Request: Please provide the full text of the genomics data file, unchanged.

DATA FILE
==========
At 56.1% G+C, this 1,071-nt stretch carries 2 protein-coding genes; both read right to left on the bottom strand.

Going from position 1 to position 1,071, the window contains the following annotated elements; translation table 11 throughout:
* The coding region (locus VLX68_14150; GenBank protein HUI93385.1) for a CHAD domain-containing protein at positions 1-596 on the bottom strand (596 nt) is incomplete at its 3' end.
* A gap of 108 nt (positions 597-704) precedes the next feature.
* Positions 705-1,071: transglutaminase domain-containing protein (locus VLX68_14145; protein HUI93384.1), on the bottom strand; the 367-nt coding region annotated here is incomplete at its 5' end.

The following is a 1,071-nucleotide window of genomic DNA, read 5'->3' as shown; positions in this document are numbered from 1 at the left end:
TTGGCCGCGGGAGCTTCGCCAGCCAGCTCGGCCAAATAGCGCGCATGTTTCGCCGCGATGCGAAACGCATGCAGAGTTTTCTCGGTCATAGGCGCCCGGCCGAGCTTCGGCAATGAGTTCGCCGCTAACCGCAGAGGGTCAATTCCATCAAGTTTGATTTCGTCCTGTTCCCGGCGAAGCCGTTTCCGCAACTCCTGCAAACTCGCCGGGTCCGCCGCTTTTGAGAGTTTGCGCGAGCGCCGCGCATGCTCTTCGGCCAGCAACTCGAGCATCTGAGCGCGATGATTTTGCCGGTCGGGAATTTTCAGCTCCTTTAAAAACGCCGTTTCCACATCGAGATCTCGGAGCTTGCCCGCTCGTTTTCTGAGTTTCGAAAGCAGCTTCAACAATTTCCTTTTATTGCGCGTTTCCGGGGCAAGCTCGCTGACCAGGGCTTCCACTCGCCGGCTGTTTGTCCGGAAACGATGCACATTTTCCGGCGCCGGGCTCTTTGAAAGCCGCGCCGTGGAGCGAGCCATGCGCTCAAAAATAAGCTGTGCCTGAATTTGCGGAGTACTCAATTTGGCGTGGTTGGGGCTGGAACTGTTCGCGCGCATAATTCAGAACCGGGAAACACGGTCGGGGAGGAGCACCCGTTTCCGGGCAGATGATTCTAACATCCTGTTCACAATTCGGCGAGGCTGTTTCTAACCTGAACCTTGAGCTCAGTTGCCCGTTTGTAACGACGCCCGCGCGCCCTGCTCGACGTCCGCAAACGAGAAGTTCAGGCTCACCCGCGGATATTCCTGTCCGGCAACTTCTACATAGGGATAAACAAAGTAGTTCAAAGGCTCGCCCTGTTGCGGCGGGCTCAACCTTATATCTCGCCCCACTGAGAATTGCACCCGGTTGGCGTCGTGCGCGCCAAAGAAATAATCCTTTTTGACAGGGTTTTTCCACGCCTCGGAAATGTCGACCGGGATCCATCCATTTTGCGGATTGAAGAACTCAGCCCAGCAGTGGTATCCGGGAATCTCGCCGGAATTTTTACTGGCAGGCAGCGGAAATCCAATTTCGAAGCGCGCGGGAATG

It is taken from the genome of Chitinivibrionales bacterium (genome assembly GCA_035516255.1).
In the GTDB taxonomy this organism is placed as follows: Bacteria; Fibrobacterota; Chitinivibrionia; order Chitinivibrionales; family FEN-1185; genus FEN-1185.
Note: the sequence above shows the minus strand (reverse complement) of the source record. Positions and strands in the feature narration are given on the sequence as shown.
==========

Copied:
At 56.1% G+C, this 1,071-nt stretch carries 2 protein-coding genes; both read right to left on the bottom strand.

Going from position 1 to position 1,071, the window contains the following annotated elements; translation table 11 throughout:
* The coding region (locus VLX68_14150; GenBank protein HUI93385.1) for a CHAD domain-containing protein at positions 1-596 on the bottom strand (596 nt) is incomplete at its 3' end.
* A gap of 108 nt (positions 597-704) precedes the next feature.
* Positions 705-1,071: transglutaminase domain-containing protein (locus VLX68_14145; protein HUI93384.1), on the bottom strand; the 367-nt coding region annotated here is incomplete at its 5' end.

The following is a 1,071-nucleotide window of genomic DNA, read 5'->3' as shown; positions in this document are numbered from 1 at the left end:
TTGGCCGCGGGAGCTTCGCCAGCCAGCTCGGCCAAATAGCGCGCATGTTTCGCCGCGATGCGAAACGCATGCAGAGTTTTCTCGGTCATAGGCGCCCGGCCGAGCTTCGGCAATGAGTTCGCCGCTAACCGCAGAGGGTCAATTCCATCAAGTTTGATTTCGTCCTGTTCCCGGCGAAGCCGTTTCCGCAACTCCTGCAAACTCGCCGGGTCCGCCGCTTTTGAGAGTTTGCGCGAGCGCCGCGCATGCTCTTCGGCCAGCAACTCGAGCATCTGAGCGCGATGATTTTGCCGGTCGGGAATTTTCAGCTCCTTTAAAAACGCCGTTTCCACATCGAGATCTCGGAGCTTGCCCGCTCGTTTTCTGAGTTTCGAAAGCAGCTTCAACAATTTCCTTTTATTGCGCGTTTCCGGGGCAAGCTCGCTGACCAGGGCTTCCACTCGCCGGCTGTTTGTCCGGAAACGATGCACATTTTCCGGCGCCGGGCTCTTTGAAAGCCGCGCCGTGGAGCGAGCCATGCGCTCAAAAATAAGCTGTGCCTGAATTTGCGGAGTACTCAATTTGGCGTGGTTGGGGCTGGAACTGTTCGCGCGCATAATTCAGAACCGGGAAACACGGTCGGGGAGGAGCACCCGTTTCCGGGCAGATGATTCTAACATCCTGTTCACAATTCGGCGAGGCTGTTTCTAACCTGAACCTTGAGCTCAGTTGCCCGTTTGTAACGACGCCCGCGCGCCCTGCTCGACGTCCGCAAACGAGAAGTTCAGGCTCACCCGCGGATATTCCTGTCCGGCAACTTCTACATAGGGATAAACAAAGTAGTTCAAAGGCTCGCCCTGTTGCGGCGGGCTCAACCTTATATCTCGCCCCACTGAGAATTGCACCCGGTTGGCGTCGTGCGCGCCAAAGAAATAATCCTTTTTGACAGGGTTTTTCCACGCCTCGGAAATGTCGACCGGGATCCATCCATTTTGCGGATTGAAGAACTCAGCCCAGCAGTGGTATCCGGGAATCTCGCCGGAATTTTTACTGGCAGGCAGCGGAAATCCAATTTCGAAGCGCGCGGGAATG

It is taken from the genome of Chitinivibrionales bacterium (genome assembly GCA_035516255.1).
In the GTDB taxonomy this organism is placed as follows: Bacteria; Fibrobacterota; Chitinivibrionia; order Chitinivibrionales; family FEN-1185; genus FEN-1185.
Note: the sequence above shows the minus strand (reverse complement) of the source record. Positions and strands in the feature narration are given on the sequence as shown.